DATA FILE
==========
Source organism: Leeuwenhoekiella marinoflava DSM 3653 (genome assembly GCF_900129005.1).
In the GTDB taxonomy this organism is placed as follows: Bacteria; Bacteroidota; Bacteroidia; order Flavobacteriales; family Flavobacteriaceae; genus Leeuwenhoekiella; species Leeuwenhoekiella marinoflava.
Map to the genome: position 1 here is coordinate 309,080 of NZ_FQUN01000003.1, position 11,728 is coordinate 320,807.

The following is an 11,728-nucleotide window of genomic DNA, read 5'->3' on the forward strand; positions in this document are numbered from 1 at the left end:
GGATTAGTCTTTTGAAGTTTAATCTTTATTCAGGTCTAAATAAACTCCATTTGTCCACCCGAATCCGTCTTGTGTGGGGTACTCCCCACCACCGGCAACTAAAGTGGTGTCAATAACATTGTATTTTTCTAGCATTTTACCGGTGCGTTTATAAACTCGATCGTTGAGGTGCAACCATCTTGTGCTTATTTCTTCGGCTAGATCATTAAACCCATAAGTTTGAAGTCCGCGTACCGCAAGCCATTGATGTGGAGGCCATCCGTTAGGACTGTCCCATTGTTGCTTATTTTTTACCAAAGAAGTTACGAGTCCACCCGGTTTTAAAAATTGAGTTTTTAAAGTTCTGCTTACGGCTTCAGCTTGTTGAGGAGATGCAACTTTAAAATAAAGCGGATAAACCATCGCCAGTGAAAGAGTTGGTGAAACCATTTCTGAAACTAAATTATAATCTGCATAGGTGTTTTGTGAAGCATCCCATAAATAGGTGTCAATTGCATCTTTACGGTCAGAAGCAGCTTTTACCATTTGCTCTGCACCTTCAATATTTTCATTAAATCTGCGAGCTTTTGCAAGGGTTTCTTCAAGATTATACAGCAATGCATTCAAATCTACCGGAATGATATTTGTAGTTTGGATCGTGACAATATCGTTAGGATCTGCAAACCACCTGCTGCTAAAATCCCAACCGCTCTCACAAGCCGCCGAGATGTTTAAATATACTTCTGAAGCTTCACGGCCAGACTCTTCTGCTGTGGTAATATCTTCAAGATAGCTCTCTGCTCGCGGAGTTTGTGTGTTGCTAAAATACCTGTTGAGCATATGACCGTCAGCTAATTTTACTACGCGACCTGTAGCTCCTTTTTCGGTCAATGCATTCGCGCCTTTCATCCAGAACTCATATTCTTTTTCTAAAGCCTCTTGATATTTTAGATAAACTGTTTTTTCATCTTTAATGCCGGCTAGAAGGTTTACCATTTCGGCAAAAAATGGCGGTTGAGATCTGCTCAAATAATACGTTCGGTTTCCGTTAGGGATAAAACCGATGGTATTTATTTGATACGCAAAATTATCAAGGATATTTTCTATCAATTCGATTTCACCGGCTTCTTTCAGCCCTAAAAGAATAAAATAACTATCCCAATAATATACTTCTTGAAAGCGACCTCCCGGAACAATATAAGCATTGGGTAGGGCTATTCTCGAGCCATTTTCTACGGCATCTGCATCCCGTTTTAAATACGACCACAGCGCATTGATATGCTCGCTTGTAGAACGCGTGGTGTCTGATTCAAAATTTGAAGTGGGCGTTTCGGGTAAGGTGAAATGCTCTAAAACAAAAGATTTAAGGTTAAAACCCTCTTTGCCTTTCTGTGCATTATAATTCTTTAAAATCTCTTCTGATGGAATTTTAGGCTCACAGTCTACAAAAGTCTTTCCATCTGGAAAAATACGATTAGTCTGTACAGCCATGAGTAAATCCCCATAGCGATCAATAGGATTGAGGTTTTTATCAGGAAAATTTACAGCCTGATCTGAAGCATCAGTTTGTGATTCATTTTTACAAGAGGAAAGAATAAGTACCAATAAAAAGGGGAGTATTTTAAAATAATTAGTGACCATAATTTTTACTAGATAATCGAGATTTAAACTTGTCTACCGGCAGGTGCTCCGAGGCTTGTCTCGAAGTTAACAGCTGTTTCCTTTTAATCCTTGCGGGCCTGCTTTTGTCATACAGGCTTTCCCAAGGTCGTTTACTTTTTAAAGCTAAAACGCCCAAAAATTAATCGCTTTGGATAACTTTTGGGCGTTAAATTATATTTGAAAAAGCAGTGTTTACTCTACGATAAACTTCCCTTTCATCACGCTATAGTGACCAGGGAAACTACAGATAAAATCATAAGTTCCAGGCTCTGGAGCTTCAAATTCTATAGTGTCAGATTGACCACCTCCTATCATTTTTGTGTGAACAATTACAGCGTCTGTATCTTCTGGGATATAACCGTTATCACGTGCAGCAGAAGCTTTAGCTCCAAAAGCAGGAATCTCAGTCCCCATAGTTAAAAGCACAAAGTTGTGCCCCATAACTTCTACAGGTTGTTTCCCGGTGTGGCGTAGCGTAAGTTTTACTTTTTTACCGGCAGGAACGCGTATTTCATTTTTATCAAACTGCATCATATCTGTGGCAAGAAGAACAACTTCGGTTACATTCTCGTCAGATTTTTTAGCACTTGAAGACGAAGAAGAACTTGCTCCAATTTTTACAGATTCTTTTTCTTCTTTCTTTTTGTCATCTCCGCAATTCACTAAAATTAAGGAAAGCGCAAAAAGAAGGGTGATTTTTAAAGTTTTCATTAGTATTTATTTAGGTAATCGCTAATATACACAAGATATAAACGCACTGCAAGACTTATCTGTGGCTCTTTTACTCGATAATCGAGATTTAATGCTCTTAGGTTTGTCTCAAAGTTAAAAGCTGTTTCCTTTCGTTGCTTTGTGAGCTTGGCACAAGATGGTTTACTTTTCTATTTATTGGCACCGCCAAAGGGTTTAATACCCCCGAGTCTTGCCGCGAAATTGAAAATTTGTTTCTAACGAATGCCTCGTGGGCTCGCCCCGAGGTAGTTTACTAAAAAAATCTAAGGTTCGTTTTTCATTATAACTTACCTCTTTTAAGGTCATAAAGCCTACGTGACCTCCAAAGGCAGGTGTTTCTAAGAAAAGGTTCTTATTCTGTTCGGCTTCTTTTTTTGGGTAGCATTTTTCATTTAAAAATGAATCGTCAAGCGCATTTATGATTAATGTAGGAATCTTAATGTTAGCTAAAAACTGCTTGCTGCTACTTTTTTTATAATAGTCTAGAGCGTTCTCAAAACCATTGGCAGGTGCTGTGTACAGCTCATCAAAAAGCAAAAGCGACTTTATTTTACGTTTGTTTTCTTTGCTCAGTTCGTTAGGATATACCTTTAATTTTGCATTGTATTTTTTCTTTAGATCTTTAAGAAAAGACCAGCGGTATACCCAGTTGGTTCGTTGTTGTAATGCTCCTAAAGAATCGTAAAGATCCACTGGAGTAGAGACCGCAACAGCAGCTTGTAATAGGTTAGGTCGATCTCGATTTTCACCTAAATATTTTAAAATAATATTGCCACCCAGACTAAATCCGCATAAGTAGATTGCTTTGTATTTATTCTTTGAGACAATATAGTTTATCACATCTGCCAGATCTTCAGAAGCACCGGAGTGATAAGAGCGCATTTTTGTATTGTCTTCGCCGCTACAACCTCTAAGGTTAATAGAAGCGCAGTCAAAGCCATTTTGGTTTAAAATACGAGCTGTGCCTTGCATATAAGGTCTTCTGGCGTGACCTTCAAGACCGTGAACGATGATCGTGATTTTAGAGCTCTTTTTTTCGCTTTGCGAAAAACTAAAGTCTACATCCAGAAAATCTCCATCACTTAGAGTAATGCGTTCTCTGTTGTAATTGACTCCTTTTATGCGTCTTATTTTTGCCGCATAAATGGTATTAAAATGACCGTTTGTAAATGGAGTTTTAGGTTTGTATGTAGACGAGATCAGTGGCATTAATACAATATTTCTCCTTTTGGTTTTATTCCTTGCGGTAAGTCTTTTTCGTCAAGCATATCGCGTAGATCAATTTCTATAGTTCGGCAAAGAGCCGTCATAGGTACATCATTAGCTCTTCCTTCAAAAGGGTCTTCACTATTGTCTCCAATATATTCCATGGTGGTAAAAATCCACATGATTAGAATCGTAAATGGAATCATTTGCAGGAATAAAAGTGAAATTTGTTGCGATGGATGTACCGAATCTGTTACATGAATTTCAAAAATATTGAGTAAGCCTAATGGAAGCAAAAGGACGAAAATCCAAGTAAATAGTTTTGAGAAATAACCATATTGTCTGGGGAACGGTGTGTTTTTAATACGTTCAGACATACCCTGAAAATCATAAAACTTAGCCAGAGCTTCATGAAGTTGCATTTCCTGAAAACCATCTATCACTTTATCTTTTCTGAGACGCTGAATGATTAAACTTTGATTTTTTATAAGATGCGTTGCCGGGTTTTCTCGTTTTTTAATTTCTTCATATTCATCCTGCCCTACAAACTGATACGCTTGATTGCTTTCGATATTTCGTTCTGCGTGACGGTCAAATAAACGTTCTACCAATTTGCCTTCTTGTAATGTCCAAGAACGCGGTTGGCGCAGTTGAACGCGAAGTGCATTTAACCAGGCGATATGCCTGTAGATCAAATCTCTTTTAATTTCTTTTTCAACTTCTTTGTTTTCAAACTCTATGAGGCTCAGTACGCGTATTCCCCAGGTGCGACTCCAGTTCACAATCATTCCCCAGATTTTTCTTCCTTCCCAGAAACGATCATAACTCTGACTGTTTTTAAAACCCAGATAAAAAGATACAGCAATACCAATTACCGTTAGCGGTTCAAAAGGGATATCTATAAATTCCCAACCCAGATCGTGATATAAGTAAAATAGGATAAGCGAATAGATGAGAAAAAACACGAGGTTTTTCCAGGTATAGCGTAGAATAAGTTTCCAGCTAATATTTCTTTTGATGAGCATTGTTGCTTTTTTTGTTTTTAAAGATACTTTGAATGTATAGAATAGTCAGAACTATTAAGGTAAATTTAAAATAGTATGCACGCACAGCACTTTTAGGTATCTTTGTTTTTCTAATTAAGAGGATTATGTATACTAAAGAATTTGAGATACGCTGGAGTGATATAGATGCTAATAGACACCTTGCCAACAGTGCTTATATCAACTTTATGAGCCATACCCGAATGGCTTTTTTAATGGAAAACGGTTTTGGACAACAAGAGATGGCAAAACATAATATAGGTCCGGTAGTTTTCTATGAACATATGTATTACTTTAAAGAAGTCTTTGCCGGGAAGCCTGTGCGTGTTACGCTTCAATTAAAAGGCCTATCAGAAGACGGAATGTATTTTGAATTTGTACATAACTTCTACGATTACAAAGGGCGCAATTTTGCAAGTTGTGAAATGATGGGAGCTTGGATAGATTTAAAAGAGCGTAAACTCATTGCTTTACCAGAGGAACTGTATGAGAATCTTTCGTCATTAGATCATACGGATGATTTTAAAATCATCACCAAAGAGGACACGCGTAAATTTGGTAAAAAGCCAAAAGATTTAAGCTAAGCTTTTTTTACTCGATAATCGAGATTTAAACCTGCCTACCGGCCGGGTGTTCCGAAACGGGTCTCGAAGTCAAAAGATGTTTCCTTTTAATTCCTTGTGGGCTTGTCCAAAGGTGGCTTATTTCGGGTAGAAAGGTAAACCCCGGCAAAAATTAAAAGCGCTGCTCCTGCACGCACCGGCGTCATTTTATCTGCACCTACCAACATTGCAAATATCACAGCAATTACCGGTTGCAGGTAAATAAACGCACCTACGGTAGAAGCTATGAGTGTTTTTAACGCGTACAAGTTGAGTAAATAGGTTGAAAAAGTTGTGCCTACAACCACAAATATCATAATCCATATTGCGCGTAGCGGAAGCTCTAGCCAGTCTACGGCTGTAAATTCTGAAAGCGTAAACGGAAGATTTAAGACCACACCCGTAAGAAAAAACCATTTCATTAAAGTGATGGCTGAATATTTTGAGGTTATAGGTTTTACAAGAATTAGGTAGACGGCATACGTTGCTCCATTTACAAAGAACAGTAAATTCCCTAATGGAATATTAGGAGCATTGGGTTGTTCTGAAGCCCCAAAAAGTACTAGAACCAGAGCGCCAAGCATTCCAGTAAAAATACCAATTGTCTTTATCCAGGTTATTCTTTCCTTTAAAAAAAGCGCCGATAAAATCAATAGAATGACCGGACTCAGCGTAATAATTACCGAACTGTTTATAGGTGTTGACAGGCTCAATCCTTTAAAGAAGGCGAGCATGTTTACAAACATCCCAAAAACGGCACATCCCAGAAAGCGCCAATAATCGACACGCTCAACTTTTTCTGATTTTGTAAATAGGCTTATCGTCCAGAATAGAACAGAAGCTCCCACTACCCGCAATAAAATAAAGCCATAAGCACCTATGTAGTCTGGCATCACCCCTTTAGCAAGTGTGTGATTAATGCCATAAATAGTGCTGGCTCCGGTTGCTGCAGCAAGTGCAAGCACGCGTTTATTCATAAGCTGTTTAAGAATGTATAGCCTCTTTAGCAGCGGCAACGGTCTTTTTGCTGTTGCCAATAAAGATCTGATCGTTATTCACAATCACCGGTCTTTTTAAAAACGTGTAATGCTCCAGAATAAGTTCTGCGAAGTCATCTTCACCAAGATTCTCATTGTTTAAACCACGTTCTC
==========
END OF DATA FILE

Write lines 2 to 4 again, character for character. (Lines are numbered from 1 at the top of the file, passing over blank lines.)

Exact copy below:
In the GTDB taxonomy this organism is placed as follows: Bacteria; Bacteroidota; Bacteroidia; order Flavobacteriales; family Flavobacteriaceae; genus Leeuwenhoekiella; species Leeuwenhoekiella marinoflava.
Map to the genome: position 1 here is coordinate 309,080 of NZ_FQUN01000003.1, position 11,728 is coordinate 320,807.

The following is an 11,728-nucleotide window of genomic DNA, read 5'->3' on the forward strand; positions in this document are numbered from 1 at the left end: